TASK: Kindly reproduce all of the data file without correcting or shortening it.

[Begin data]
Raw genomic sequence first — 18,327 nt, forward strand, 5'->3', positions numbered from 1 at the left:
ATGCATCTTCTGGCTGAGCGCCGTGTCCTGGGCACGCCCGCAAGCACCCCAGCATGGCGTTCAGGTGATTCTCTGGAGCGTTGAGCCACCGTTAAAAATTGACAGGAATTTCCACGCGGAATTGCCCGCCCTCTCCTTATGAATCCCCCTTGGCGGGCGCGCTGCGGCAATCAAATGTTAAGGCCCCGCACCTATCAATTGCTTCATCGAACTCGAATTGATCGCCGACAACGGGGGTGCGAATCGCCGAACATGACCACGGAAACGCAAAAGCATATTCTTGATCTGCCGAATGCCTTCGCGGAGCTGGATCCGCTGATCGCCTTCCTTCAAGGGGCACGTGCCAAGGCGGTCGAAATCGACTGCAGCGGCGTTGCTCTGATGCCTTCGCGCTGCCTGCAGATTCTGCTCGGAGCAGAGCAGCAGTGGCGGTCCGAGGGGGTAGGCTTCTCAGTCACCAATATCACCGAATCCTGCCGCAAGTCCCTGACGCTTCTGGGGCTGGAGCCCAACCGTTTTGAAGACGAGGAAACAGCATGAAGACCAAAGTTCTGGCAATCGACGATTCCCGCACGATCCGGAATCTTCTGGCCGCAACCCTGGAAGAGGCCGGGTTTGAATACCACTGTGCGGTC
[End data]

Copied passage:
Raw genomic sequence first — 18,327 nt, forward strand, 5'->3', positions numbered from 1 at the left:
ATGCATCTTCTGGCTGAGCGCCGTGTCCTGGGCACGCCCGCAAGCACCCCAGCATGGCGTTCAGGTGATTCTCTGGAGCGTTGAGCCACCGTTAAAAATTGACAGGAATTTCCACGCGGAATTGCCCGCCCTCTCCTTATGAATCCCCCTTGGCGGGCGCGCTGCGGCAATCAAATGTTAAGGCCCCGCACCTATCAATTGCTTCATCGAACTCGAATTGATCGCCGACAACGGGGGTGCGAATCGCCGAACATGACCACGGAAACGCAAAAGCATATTCTTGATCTGCCGAATGCCTTCGCGGAGCTGGATCCGCTGATCGCCTTCCTTCAAGGGGCACGTGCCAAGGCGGTCGAAATCGACTGCAGCGGCGTTGCTCTGATGCCTTCGCGCTGCCTGCAGATTCTGCTCGGAGCAGAGCAGCAGTGGCGGTCCGAGGGGGTAGGCTTCTCAGTCACCAATATCACCGAATCCTGCCGCAAGTCCCTGACGCTTCTGGGGCTGGAGCCCAACCGTTTTGAAGACGAGGAAACAGCATGAAGACCAAAGTTCTGGCAATCGACGATTCCCGCACGATCCGGAATCTTCTGGCCGCAACCCTGGAAGAGGCCGGGTTTGAATACCACTGTGCGGTC